Ocean Floor Teacher Resources
Find Ocean Floor educational ideas and activities
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Middle or high schoolers transform into oceanographers in a week-long simulation. To begin, each group follows directions to create a model of the ocean floor with specified features. Next, the groups prepare to set sail on a research mission by creating a research plan and a 2-D map of their ocean floor. Once the plan is set, each team sets out on their research mission to create a 3-D map of the ocean floor while following very strict parameters. Finally, each group works together to create a cruise report describing the mission.
Students study the topography of the ocean floor and the geological processes of how it is formed. They summarize what bathymetry, describe how islands are formed and illustrate a bathymetric model of the sea floor.
Students create a paper model to illustrate sea-floor spreading.
Learners work together to create a model of the ocean floor. They practice using new vocabulary associated with the ocean floor as well. They share their model with the class.
Students recreate sea-floor spreading and the pattern of magnetic stripes that are created by different configurations of plate boundaries. They see how transform faults work.
Students identify ocean floor features. In this earth science lesson plan, students predict the object inside a close box to make them realize the difficulties scientists faced then. They label the different zones of the ocean floor after the activity.
Students sample goodies from an unseen ocean floor and try to accurately describe their composition. This simulation helps students explain the limitations of sampling and the problem of obtaining representative samples of sea floor sediments.
Students build ocean floor structures, then map and model an unfamiliar ocean floor. They are introduced to bathymetry and sea floor features, and discover one of the most widely usd methods for studying the ocean.
Students use Excel to explore the geodynamics Model equation for ocean depth around a sea-floor spreading center. They use an equation relating ocean floor depth to sea floor spreading rate and distance from spreading center for a geoscience context.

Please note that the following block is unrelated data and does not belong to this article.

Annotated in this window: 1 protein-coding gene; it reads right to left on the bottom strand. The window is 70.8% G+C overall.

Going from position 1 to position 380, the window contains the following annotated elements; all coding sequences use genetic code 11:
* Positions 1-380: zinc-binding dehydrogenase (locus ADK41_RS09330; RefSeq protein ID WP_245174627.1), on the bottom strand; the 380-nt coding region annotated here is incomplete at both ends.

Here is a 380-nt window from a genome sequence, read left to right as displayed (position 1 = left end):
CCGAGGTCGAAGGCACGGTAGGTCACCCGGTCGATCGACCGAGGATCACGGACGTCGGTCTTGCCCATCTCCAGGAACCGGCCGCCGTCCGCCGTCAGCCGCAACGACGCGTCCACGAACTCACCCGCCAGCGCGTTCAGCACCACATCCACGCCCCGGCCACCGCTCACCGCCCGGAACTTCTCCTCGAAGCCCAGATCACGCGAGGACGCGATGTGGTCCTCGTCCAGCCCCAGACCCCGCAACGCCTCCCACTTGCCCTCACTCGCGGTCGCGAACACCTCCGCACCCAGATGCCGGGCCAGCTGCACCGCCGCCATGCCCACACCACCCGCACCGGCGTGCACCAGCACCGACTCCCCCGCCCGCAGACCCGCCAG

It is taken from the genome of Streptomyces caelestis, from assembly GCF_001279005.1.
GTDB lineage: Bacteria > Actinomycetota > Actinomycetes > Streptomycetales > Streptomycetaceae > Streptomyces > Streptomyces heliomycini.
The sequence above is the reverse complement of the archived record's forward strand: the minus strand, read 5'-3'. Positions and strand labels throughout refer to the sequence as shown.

Students develop a spreadsheet and import the information into a line graph. In this spreadsheet and line graph lesson, students develop a spreadsheet of ocean depths. They import the information into a word processed document. They design a model of the ocean floor using art materials.
Eighth graders participate in an experiment that emulates a sonar signal bouncing off the ocean floor. They determine how the ocean floor is measured by the length of time it takes for the sonar signal to return. They work with a wooden rod to make indirect observations.
Young scholars construct and interpret a line graph of ocean floor depth and a bar graph comparing the height/depth of several well-known natural and man-made objects and places. In addition, they calculate the depth of two points using sonar data and the relevant equation.
In this plate tectonics activity, learners review mid-ocean ridges, sea-floor spreading, subduction, and convection currents. This activity has 2 multiple choice, 7 fill in the blank, and 5 short answer questions.
Young scholars use Excel to explore the geodynamics Model equation for ocean depth around a sea-floor spreading center. They complete an introductory tutorial on Excel for students with no prior Excel experience.
Fifth graders discuss the process of sedimentation and the continental drift theory. They locate major structures on the ocean floor and they identify life forms at each level of the ocean.
Students explore and model the characteristics of the ocean floor and near shore environments through in-class demonstrations, laboratory activities, and internet research. They use classroom materials to research the characteristics of the ocean floor and report this information to the class.
Practice reading comprehension by approaching oceanography through 2 pages of informational text. The text compares the ocean floor to the Grand Canyon to gives students perspective, and gives a brief coverage of the earth's crust and ocean floor characteristics. Ten true/false questions follow, prompting students on direct recall and comprehension. To add interest, consider some pre-reading activities, such as guessing words that will appear in the text!
Fourth graders plot points on a graph, connect the dots to make the ocean floor profile and label the topographical features. They utilize a worksheet and a website imbedded in this plan to plot the ocean floor.
Students examine how geologists determine rates of sea floor spreading between two tectonic plates. They apply mathematical concepts such as the calculation and use of velocities and conversion from one set of units to another.
Elementary schoolers identify the ocean floor in a geological sense. They create a presentation that highlights the key features of the ocean floor. This terrific lesson plan has excellent streaming video segments embedded in it, and the activities are clearly-explained. A fantastic educational resource!